Impact experiments in progress
Start Year 2015
 
Description Secondary nucleation of monomers on fibril surface dominates a-synuclein aggregation and provides autocatalytic amyloid amplification (Prof Emma Sparr/Prof Sara Linse) 
Organisation Lund University
Department Department of Immunotechnology
Country Sweden 
Sector Hospitals 
PI Contribution Kinetic imaging of secondary nucleation reactions at the single molecule level with two colour direct stochastic Superresolution microscopy (dSTORM)
Collaborator Contribution Kinetic modelling of amyloid elongation reactions. Performed measurements in bulk samples.
Impact Paper in press at Quarterly Reviews of Biophysics Multidisciplinary: Chemistry, Physics
Start Year 2015
 
Description Single molecule translation imaging in axonal growth cones (Christine Holt) 
Organisation University of Cambridge
Department Department of Pathology
Country United Kingdom 
Sector Academic/University 
PI Contribution We have developed a new technique for single molecule translation imaging in neuronal growth cones.
Collaborator Contribution The biological system was developed in the Holt laboratory. Sample preparation and labelling strategies were developed by Holt et al.
Impact Publications: DOI:10.1016/j.neuron.2015.10.030 Multidisciplinary: Developmental biology, neuroscience, biophysics
Start Year 2015
 
Description Super-resolution imaging of virus vaccines and aggregation proteins with MedImmune 
Organisation AstraZeneca
Department AZ Medimmune
Country United Kingdom 
Sector Private 
PI Contribution Generated initial proof-of-concept data for imaging projects. Testing viability of these projects as PhD projects.
Collaborator Contribution Provided samples and problematic
Impact Beacon day presentation. PhD projects funding from industrial partners. Scientific paper manuscript in preparation. Highly multi-disciplinary projects: - high resolution optical imaging - high resolution contact imaging - protein folding - biochemistry - virology - neuroscience
Start Year 2015
 
Description Believing is seeing: a Cambridge Shorts film (Marcus Fantham) 
Form Of Engagement Activity A broadcast e.g. TV/radio/film/podcast (other than news/press)
Part Of Official Scheme? No
Geographic Reach International
Primary Audience Public/other audiences
Results and Impact A short film/ 'cinematic poem' exploring what it means to observe. Undertaken in collaboration with Eleanor Chan from the History of Art department, with £3000 funding from the university publicity office sponsored by the Wellcome Trust. 1 of 4 films selected for funding from abstract.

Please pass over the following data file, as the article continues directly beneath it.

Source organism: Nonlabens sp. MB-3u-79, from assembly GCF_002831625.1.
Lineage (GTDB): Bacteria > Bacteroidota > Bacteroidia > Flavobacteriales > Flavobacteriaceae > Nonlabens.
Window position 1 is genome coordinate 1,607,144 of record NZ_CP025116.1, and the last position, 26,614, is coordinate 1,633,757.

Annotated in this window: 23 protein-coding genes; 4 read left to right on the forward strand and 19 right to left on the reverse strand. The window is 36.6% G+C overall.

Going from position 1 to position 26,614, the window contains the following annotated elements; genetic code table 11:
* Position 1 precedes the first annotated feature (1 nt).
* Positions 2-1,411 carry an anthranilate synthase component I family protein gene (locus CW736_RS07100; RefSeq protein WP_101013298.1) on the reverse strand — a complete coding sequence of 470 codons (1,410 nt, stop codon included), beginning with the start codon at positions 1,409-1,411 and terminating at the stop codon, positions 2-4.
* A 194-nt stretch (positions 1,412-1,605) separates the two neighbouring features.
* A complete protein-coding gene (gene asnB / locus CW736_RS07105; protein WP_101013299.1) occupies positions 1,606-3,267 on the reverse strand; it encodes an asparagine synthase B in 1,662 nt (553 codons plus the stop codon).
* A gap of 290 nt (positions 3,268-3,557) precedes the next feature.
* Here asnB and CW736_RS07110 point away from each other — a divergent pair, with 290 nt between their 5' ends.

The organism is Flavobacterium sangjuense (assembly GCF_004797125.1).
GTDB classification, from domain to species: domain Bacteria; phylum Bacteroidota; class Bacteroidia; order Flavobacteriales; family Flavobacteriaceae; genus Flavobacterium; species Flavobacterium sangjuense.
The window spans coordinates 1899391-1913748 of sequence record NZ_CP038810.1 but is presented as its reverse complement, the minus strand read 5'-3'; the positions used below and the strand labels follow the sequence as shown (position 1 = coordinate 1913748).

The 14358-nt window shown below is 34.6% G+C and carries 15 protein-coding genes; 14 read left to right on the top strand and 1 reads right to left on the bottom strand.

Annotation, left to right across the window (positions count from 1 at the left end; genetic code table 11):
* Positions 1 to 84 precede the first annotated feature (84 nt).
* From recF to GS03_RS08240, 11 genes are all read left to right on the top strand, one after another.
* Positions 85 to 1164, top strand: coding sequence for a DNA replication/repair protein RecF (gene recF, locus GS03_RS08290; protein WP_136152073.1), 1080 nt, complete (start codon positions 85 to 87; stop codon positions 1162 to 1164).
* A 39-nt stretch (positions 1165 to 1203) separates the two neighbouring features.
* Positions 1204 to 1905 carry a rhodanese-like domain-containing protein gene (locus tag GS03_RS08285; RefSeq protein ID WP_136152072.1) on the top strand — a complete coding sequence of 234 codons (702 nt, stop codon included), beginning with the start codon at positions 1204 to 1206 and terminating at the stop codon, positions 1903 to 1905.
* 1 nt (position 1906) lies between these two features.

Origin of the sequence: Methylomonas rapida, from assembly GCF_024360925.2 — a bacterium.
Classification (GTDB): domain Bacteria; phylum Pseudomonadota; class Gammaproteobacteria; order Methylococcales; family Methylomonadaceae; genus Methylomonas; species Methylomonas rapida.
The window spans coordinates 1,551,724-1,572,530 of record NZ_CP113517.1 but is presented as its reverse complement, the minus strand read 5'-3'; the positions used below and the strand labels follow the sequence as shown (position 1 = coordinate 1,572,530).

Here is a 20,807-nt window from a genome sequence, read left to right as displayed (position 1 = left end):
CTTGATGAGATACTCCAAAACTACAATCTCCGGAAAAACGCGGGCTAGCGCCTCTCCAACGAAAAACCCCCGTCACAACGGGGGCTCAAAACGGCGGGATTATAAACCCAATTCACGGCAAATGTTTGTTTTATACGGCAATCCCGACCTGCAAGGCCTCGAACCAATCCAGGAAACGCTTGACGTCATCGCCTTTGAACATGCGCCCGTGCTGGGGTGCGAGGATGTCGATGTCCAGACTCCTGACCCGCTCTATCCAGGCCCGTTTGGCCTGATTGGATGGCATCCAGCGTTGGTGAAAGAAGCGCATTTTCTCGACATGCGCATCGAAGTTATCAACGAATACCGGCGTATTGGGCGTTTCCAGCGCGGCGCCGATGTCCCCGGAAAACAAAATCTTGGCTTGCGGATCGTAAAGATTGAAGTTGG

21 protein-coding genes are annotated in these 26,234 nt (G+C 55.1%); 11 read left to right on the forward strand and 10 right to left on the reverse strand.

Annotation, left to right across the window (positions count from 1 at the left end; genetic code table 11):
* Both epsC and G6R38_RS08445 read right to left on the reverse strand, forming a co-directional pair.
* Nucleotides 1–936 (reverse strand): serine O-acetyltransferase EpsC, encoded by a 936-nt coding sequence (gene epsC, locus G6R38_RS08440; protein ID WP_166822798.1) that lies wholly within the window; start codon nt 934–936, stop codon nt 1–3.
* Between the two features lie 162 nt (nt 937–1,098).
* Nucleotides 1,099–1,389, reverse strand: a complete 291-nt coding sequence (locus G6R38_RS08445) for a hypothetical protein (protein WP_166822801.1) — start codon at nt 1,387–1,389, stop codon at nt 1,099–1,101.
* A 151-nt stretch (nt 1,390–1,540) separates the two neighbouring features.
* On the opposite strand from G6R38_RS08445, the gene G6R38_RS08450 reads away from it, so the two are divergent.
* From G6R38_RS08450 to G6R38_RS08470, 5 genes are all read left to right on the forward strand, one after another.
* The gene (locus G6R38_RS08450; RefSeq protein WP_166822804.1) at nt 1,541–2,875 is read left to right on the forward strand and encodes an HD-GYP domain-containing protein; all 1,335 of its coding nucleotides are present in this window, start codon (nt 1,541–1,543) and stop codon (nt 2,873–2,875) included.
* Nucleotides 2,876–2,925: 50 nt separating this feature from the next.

Video which premiered at the Arts Picturehouse; subsequently published on Youtube
Year(s) Of Engagement Activity 2016
URL https://www.youtube.com/watch?v=SNe65oJsOos
 
Description Passion for Knowledge 2016 festival, San Sebastian (Laurence Young) 
Form Of Engagement Activity Participation in an activity, workshop or similar
Part Of Official Scheme? No
Geographic Reach International
Primary Audience Public/other audiences
Results and Impact Images and video used in artwork called "Breaking Boundaries" by D. Scarborough, commissioned for the opening ceremony of the Passion for Knowledge festival organized by the Donostia International Physics Center
Year(s) Of Engagement Activity 2016
URL http://p4k.dipc.org/en/performance-breaking-boundaries
 
Description Pint of Science Festival Cambridge 
Form Of Engagement Activity A talk or presentation
Part Of Official Scheme? No
Geographic Reach Regional
Primary Audience Public/other audiences
Results and Impact Public lecture at Pint of Science Festival.
Year(s) Of Engagement Activity 2016
 
Description Research exchange meeting with DAAD students 
Form Of Engagement Activity Participation in an open day or visit at my research institution
Part Of Official Scheme? No
Geographic Reach International
Primary Audience Undergraduate students
Results and Impact Organised a visit (lab tours and research lectures) for German Biophysics students funded under the "Studienstiftung" programme
Year(s) Of Engagement Activity 2016
 
Description Superresolution public video 
Form Of Engagement Activity A broadcast e.g. TV/radio/film/podcast (other than news/press)
Part Of Official Scheme? No
Geographic Reach International
Primary Audience Public/other audiences
Results and Impact Video interview and research video to explain superresolution microscopy in medical research to a lay audience. Currently >14000 views.
Year(s) Of Engagement Activity 2015
URL https://www.youtube.com/watch?v=W-0GWbOFT3w
 
Description Talk on A short history of Microscopy, Cambridge 
Form Of Engagement Activity A talk or presentation
Part Of Official Scheme? No
Geographic Reach Local
Primary Audience Public/other audiences
Results and Impact Public lecture on A short history of Microscopy
Year(s) Of Engagement Activity 2017